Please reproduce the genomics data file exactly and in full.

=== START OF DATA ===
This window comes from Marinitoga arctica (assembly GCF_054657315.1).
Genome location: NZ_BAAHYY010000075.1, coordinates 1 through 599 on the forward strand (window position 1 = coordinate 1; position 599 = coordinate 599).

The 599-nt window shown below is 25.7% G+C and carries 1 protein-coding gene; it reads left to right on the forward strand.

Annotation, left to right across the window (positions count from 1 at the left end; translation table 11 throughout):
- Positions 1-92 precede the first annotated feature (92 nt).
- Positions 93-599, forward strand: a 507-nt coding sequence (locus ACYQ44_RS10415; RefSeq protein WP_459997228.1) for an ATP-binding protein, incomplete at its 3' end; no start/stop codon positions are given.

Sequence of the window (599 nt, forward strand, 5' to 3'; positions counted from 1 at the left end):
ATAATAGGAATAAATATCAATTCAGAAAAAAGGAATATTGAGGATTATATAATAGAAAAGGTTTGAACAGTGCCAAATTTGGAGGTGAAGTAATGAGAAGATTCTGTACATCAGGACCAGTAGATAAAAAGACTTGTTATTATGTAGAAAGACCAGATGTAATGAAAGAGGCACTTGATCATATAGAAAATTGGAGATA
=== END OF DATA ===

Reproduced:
This window comes from Marinitoga arctica (assembly GCF_054657315.1).
Genome location: NZ_BAAHYY010000075.1, coordinates 1 through 599 on the forward strand (window position 1 = coordinate 1; position 599 = coordinate 599).

The 599-nt window shown below is 25.7% G+C and carries 1 protein-coding gene; it reads left to right on the forward strand.

Annotation, left to right across the window (positions count from 1 at the left end; translation table 11 throughout):
- Positions 1-92 precede the first annotated feature (92 nt).
- Positions 93-599, forward strand: a 507-nt coding sequence (locus ACYQ44_RS10415; RefSeq protein WP_459997228.1) for an ATP-binding protein, incomplete at its 3' end; no start/stop codon positions are given.

Sequence of the window (599 nt, forward strand, 5' to 3'; positions counted from 1 at the left end):
ATAATAGGAATAAATATCAATTCAGAAAAAAGGAATATTGAGGATTATATAATAGAAAAGGTTTGAACAGTGCCAAATTTGGAGGTGAAGTAATGAGAAGATTCTGTACATCAGGACCAGTAGATAAAAAGACTTGTTATTATGTAGAAAGACCAGATGTAATGAAAGAGGCACTTGATCATATAGAAAATTGGAGATA